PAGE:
The bicycle as we know it evolved in the 19th century thanks to the work of several different inventors. A German baron named Karl von Drais made the first major development when he created a steerable, two-wheeled contraption in 1817. This clunky wooden prototype didn’t include a chain, brakes or pedals. Instead, riders propelled the 50-pound frame forward by pushing off from the ground with their feet. Known by many names, including the “velocipede,” “hobby-horse,” “draisine” and “running machine,” it is this early edition that has made Drais widely acknowledged as the father of the bicycle.
While Drais’s velocipede only enjoyed a brief stint in the spotlight before falling out of fashion—poet John Keats derided it as the “nothing of the day”—his early version continued to be improved upon across Europe. Beginning in the 1860s, several different French inventors including Pierre Lallement, Pierre Michaux and Ernest Michaux developed prototypes with pedals attached to the front wheel. These were the first machines to be called “bicycles,” but they were also known as “boneshakers” for their rough ride.
In hopes of adding stability, inventors such as Eugène Meyer and James Starley later introduced new models that sported an oversized front wheel. Dubbed “penny-farthings” or “ordinaries,” these oddly shaped machines became all the rage during the 1870s and 1880s, and helped give rise to the first bicycle clubs and competitive races. Beginning in 1884, an Englishman named Thomas Stevens famously rode a high-wheeler bike on a journey around the globe.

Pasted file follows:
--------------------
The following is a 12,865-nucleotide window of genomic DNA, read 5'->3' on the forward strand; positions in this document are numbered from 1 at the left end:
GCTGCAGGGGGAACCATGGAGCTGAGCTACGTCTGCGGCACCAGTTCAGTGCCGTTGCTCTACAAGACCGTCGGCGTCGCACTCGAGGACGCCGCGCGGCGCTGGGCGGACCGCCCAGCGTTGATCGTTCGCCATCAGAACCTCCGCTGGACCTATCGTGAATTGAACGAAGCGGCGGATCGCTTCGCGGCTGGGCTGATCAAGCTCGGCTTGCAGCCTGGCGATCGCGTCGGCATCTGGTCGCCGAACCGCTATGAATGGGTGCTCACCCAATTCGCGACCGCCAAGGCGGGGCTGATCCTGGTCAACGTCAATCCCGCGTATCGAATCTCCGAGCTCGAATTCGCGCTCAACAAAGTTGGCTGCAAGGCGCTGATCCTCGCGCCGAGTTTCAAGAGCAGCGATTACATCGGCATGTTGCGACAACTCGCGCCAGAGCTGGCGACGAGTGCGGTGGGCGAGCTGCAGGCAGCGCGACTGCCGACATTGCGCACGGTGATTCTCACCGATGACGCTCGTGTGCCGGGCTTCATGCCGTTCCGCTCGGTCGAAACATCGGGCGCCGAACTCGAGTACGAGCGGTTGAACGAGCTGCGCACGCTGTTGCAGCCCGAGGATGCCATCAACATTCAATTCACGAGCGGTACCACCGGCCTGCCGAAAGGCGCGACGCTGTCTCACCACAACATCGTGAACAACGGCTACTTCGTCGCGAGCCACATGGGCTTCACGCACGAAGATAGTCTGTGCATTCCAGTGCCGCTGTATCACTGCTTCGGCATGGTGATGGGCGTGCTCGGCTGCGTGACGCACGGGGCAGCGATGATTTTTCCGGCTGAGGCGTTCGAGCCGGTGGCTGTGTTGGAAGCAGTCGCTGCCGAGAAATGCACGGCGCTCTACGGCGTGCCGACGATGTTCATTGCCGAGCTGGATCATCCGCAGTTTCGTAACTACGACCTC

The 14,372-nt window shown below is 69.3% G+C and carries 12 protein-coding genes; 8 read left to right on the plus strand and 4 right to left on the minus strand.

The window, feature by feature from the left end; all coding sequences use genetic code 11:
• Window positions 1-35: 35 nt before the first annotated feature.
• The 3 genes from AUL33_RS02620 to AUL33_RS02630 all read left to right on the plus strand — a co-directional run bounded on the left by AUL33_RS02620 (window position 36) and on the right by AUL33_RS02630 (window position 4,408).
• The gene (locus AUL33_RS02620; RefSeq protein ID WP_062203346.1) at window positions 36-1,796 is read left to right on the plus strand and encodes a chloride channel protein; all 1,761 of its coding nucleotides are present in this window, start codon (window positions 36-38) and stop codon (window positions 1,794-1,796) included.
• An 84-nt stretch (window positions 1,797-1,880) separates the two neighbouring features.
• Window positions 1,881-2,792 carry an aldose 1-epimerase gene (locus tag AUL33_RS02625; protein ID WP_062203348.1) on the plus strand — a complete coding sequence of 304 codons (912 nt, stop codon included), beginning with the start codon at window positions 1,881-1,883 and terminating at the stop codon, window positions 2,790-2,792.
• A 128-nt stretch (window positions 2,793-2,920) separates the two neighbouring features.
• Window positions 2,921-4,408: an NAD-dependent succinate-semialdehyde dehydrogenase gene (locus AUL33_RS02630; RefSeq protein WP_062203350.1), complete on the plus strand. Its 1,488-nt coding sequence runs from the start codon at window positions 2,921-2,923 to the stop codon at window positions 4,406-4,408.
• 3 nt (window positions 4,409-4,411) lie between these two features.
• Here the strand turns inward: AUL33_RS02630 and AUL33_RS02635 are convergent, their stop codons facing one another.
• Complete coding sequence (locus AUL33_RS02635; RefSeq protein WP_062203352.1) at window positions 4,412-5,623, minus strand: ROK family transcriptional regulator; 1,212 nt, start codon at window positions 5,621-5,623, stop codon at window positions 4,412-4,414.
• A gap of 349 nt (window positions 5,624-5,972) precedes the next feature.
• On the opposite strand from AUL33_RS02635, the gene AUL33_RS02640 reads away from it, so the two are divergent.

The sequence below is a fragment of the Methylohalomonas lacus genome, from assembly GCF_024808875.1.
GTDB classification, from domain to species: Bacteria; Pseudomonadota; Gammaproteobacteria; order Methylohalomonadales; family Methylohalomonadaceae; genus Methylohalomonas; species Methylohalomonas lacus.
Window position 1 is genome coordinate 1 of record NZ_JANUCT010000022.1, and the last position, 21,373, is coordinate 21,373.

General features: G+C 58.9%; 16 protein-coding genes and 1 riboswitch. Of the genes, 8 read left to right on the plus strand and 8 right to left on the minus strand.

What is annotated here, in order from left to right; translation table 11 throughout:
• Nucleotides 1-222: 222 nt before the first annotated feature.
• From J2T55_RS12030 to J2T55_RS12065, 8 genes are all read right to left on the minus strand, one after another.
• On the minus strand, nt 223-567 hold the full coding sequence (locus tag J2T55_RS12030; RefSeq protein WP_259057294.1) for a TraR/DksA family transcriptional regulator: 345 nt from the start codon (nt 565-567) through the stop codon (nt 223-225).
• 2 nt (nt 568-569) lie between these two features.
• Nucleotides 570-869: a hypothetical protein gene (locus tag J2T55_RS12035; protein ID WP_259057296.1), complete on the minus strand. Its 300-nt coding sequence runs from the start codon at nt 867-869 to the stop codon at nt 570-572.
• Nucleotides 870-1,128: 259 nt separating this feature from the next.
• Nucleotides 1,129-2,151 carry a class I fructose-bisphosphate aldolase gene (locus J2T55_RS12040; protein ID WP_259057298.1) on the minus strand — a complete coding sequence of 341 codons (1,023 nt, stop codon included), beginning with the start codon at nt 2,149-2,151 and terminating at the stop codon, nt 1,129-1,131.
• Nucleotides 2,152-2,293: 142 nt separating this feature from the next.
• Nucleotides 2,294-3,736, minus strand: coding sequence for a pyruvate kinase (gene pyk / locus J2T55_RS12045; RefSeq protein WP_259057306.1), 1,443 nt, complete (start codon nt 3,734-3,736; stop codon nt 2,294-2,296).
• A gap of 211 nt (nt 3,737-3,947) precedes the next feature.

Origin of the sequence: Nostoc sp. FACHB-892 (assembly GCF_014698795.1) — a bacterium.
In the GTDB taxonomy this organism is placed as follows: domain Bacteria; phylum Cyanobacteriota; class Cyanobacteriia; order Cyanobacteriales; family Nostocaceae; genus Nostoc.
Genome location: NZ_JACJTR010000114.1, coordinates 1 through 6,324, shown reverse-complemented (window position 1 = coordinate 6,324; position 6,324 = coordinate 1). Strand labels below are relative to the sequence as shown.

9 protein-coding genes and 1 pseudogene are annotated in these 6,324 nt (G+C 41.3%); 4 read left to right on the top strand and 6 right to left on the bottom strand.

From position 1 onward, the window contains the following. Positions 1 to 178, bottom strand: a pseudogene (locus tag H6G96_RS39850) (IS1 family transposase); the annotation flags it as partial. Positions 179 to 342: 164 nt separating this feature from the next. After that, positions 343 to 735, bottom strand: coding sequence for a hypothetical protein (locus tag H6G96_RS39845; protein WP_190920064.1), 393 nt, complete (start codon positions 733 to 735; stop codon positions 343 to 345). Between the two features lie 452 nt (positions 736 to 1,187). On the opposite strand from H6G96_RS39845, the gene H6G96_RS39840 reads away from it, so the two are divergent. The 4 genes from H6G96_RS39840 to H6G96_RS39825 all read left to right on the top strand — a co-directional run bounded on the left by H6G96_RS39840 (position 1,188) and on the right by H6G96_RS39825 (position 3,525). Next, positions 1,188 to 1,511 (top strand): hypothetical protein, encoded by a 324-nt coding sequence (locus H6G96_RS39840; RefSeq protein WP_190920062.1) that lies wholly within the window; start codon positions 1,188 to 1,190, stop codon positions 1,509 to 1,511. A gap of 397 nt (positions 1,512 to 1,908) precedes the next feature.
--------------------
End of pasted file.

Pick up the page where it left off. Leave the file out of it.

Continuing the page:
While the penny-farthing helped bring bicycling into the mainstream, its four-foot-high saddle made it too dangerous for most to ride. That finally changed in 1885, when Englishman John Kemp Starley—the nephew of James Starley—perfected a “safety bicycle” design that featured equal-sized wheels and a chain drive. New developments in brakes and tires followed shortly, establishing a basic template for what would become the modern bicycle.
Interest in the two-wheeled machines exploded, and by the 1890s, Europe and the United States were in the midst of a bike craze. A New York Times article from 1896 gushed that “the bicycle promises a splendid extension of personal power and freedom, scarcely inferior to what wings would give.”